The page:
As we approach Net Zero Week 2023, it’s time to evaluate the UK’s progress on the path to net zero. The critical first step, often overlooked, is energy efficiency.
The net zero challenge is a global one, affecting all of us as energy consumers, industries, nations, and as a planet. The potential consequences of failing to meet this challenge are becoming increasingly clear.
The journey to net zero will necessitate a variety of strategies, sparking essential innovation and research. While there’s a significant role for ‘headline grabbing’ solutions like renewable energy generation, carbon capture, storage, and hydrogen fuels, we must not overlook the fundamental first step: drastically reducing our current emissions.
The concept is simple: before we decarbonise various emission types, let’s first reduce our usage. This way, there will be less to decarbonise. This is the essence of energy efficiency, a principle that many energy managers, including myself, have been advocating for years. As the old saying goes, ‘the greenest unit of energy is the one that you don’t use’.
For industries that rely heavily on gas for thermal energy, consider prioritising energy efficiency before exploring alternative fuels. This could reduce your need for alternative fuels. Similarly, businesses aiming to generate renewable electricity should first reduce their energy consumption, thereby reducing the need for solar panels.
So, how can we achieve this?
A comprehensive energy audit, including your transport fleet, is often a good starting point. This provides a prioritised list of opportunities to reduce demand, many of which involve operational and behavioural changes that cost nothing to implement! An energy audit can serve as a short, medium, and long-term energy reduction plan. An independent auditor won’t be biased towards any specific technology. When seeking energy audits, look for ISO 50002 and EN 16247 standards.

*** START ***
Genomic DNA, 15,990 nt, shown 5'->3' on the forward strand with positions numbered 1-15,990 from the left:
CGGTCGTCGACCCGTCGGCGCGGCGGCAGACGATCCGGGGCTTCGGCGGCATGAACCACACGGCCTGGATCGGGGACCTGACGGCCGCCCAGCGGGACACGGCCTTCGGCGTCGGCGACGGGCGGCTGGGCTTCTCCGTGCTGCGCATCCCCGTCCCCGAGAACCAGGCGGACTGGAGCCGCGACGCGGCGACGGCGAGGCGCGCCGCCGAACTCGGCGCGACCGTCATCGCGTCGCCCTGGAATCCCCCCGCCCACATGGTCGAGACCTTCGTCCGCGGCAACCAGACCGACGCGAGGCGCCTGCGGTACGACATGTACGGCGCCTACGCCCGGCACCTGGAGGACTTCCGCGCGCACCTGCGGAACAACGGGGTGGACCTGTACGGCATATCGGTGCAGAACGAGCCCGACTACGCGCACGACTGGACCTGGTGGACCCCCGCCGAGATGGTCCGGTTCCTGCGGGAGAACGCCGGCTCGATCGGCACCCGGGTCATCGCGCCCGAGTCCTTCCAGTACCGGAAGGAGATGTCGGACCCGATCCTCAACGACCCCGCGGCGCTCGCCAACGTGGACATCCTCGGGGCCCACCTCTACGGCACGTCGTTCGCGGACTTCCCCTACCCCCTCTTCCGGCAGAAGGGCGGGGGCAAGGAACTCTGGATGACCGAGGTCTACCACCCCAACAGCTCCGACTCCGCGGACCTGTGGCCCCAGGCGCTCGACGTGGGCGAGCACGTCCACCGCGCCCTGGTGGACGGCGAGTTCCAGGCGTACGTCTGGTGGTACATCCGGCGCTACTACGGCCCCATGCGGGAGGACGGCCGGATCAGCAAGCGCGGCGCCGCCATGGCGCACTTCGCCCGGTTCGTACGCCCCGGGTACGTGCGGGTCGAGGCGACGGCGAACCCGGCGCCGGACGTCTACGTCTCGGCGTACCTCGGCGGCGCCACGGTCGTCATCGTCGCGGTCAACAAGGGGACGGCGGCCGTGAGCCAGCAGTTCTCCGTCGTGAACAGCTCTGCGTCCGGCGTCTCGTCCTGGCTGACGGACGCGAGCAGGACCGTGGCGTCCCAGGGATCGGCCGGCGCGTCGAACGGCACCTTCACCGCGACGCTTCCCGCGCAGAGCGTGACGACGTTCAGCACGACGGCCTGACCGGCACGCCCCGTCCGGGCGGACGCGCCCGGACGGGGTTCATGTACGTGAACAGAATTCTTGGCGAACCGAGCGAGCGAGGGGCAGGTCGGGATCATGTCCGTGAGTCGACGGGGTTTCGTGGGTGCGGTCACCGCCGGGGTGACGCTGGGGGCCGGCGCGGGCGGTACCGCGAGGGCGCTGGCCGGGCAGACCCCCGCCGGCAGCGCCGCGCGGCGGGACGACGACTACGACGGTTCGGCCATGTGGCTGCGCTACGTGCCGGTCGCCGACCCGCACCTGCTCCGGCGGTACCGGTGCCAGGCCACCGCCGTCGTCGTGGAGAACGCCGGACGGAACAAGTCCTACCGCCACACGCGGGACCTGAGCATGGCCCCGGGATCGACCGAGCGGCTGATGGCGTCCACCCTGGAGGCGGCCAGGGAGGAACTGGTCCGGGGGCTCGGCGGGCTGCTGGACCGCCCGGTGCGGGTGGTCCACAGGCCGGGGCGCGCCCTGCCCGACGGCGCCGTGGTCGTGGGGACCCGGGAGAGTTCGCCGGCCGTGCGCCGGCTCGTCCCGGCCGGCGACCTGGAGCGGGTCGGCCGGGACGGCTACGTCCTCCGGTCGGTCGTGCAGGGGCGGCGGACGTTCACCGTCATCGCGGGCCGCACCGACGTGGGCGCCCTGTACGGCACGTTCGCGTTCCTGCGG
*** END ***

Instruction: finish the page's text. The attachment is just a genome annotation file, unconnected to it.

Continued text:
Transport fleets, often significant energy consumers and emitters, should also be considered. Instead of immediately purchasing electric vehicles, consider reducing the energy used by your existing fleet through route planning, eco driver training, and load planning. These changes will still be beneficial when the transition to electric vehicles occurs.
In the industry, we have another powerful tool: our staff. I’ve visited many industries where employees have no knowledge of the energy used, its cost, or the amount of carbon emitted. By engaging the workforce through energy awareness training, appointing energy champions, and running energy forums, we can instil a ‘switch-off culture’ among staff.
Lastly, I strongly advocate for the installation of a high-quality energy monitoring system. This allows you to see exactly where and when energy is being used. After all, you can’t manage what you don’t measure. With visibility of granular energy use, you can also identify and eliminate energy wastage.
In conclusion, my mantra is simple: drastically reduce your existing energy use before embarking on the net zero journey. Don’t dive headfirst into the journey without first getting your own house in order!